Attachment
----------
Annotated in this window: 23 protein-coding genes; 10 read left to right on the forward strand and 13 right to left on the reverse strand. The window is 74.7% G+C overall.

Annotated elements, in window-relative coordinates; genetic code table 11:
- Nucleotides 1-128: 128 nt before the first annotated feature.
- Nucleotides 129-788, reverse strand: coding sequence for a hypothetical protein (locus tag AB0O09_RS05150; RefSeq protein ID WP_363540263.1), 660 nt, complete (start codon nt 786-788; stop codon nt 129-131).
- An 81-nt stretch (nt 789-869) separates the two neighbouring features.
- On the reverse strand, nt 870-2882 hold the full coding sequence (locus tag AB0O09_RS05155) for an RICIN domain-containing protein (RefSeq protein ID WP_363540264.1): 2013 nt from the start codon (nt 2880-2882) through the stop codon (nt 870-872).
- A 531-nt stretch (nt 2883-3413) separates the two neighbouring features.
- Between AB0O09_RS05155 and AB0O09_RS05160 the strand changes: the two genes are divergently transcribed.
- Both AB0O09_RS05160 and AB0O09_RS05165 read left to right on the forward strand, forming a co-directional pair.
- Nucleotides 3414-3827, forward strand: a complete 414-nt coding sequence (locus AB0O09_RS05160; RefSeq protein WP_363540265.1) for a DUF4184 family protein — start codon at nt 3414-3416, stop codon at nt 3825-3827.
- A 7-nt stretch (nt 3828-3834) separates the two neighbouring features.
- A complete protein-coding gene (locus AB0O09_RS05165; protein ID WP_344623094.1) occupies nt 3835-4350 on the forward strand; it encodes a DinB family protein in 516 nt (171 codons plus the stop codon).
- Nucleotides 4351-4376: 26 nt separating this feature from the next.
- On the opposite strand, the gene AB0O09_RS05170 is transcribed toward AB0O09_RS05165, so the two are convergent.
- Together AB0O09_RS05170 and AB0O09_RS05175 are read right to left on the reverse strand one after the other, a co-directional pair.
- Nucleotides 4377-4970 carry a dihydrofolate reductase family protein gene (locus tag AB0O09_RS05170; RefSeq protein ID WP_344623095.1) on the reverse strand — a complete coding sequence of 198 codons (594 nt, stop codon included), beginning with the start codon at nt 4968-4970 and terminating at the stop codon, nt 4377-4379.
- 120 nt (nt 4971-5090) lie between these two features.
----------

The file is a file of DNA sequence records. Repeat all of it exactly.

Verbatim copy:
Annotated in this window: 23 protein-coding genes; 10 read left to right on the forward strand and 13 right to left on the reverse strand. The window is 74.7% G+C overall.

Annotated elements, in window-relative coordinates; genetic code table 11:
- Nucleotides 1-128: 128 nt before the first annotated feature.
- Nucleotides 129-788, reverse strand: coding sequence for a hypothetical protein (locus tag AB0O09_RS05150; RefSeq protein ID WP_363540263.1), 660 nt, complete (start codon nt 786-788; stop codon nt 129-131).
- An 81-nt stretch (nt 789-869) separates the two neighbouring features.
- On the reverse strand, nt 870-2882 hold the full coding sequence (locus tag AB0O09_RS05155) for an RICIN domain-containing protein (RefSeq protein ID WP_363540264.1): 2013 nt from the start codon (nt 2880-2882) through the stop codon (nt 870-872).
- A 531-nt stretch (nt 2883-3413) separates the two neighbouring features.
- Between AB0O09_RS05155 and AB0O09_RS05160 the strand changes: the two genes are divergently transcribed.
- Both AB0O09_RS05160 and AB0O09_RS05165 read left to right on the forward strand, forming a co-directional pair.
- Nucleotides 3414-3827, forward strand: a complete 414-nt coding sequence (locus AB0O09_RS05160; RefSeq protein WP_363540265.1) for a DUF4184 family protein — start codon at nt 3414-3416, stop codon at nt 3825-3827.
- A 7-nt stretch (nt 3828-3834) separates the two neighbouring features.
- A complete protein-coding gene (locus AB0O09_RS05165; protein ID WP_344623094.1) occupies nt 3835-4350 on the forward strand; it encodes a DinB family protein in 516 nt (171 codons plus the stop codon).
- Nucleotides 4351-4376: 26 nt separating this feature from the next.
- On the opposite strand, the gene AB0O09_RS05170 is transcribed toward AB0O09_RS05165, so the two are convergent.
- Together AB0O09_RS05170 and AB0O09_RS05175 are read right to left on the reverse strand one after the other, a co-directional pair.
- Nucleotides 4377-4970 carry a dihydrofolate reductase family protein gene (locus tag AB0O09_RS05170; RefSeq protein ID WP_344623095.1) on the reverse strand — a complete coding sequence of 198 codons (594 nt, stop codon included), beginning with the start codon at nt 4968-4970 and terminating at the stop codon, nt 4377-4379.
- 120 nt (nt 4971-5090) lie between these two features.